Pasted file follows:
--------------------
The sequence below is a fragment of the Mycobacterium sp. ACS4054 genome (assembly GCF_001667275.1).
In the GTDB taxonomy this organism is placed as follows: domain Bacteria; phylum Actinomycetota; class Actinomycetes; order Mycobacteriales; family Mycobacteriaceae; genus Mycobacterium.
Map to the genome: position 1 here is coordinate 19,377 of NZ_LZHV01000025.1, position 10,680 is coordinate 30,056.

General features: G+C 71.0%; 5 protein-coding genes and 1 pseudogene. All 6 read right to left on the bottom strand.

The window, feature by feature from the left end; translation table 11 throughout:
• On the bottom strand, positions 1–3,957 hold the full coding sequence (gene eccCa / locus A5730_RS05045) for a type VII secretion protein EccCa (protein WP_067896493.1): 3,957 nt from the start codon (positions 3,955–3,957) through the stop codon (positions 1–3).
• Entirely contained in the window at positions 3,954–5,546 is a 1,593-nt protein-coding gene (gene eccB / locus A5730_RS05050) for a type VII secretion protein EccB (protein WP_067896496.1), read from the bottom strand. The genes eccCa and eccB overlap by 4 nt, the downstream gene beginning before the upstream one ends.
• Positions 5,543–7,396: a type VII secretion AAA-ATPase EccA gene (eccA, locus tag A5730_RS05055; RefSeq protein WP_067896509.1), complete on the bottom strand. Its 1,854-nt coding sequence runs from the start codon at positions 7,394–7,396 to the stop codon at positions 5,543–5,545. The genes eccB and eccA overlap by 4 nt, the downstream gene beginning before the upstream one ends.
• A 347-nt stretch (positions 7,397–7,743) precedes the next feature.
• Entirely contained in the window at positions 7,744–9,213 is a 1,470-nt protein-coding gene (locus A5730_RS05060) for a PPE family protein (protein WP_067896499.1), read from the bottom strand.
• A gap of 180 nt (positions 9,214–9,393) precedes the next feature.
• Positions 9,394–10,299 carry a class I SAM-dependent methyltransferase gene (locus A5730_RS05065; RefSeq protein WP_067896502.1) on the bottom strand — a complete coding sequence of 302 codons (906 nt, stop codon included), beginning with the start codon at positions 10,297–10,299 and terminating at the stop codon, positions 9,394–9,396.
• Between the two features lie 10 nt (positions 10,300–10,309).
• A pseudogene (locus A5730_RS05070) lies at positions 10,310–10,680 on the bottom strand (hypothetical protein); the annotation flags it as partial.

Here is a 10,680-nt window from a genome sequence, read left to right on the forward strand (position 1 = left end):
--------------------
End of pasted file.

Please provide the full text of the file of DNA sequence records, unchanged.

The sequence below is a fragment of the Mycobacterium sp. ACS4054 genome (assembly GCF_001667275.1).
In the GTDB taxonomy this organism is placed as follows: domain Bacteria; phylum Actinomycetota; class Actinomycetes; order Mycobacteriales; family Mycobacteriaceae; genus Mycobacterium.
Map to the genome: position 1 here is coordinate 19,377 of NZ_LZHV01000025.1, position 10,680 is coordinate 30,056.

General features: G+C 71.0%; 5 protein-coding genes and 1 pseudogene. All 6 read right to left on the bottom strand.

The window, feature by feature from the left end; translation table 11 throughout:
• On the bottom strand, positions 1–3,957 hold the full coding sequence (gene eccCa / locus A5730_RS05045) for a type VII secretion protein EccCa (protein WP_067896493.1): 3,957 nt from the start codon (positions 3,955–3,957) through the stop codon (positions 1–3).
• Entirely contained in the window at positions 3,954–5,546 is a 1,593-nt protein-coding gene (gene eccB / locus A5730_RS05050) for a type VII secretion protein EccB (protein WP_067896496.1), read from the bottom strand. The genes eccCa and eccB overlap by 4 nt, the downstream gene beginning before the upstream one ends.
• Positions 5,543–7,396: a type VII secretion AAA-ATPase EccA gene (eccA, locus tag A5730_RS05055; RefSeq protein WP_067896509.1), complete on the bottom strand. Its 1,854-nt coding sequence runs from the start codon at positions 7,394–7,396 to the stop codon at positions 5,543–5,545. The genes eccB and eccA overlap by 4 nt, the downstream gene beginning before the upstream one ends.
• A 347-nt stretch (positions 7,397–7,743) precedes the next feature.
• Entirely contained in the window at positions 7,744–9,213 is a 1,470-nt protein-coding gene (locus A5730_RS05060) for a PPE family protein (protein WP_067896499.1), read from the bottom strand.
• A gap of 180 nt (positions 9,214–9,393) precedes the next feature.
• Positions 9,394–10,299 carry a class I SAM-dependent methyltransferase gene (locus A5730_RS05065; RefSeq protein WP_067896502.1) on the bottom strand — a complete coding sequence of 302 codons (906 nt, stop codon included), beginning with the start codon at positions 10,297–10,299 and terminating at the stop codon, positions 9,394–9,396.
• Between the two features lie 10 nt (positions 10,300–10,309).
• A pseudogene (locus A5730_RS05070) lies at positions 10,310–10,680 on the bottom strand (hypothetical protein); the annotation flags it as partial.

Here is a 10,680-nt window from a genome sequence, read left to right on the forward strand (position 1 = left end):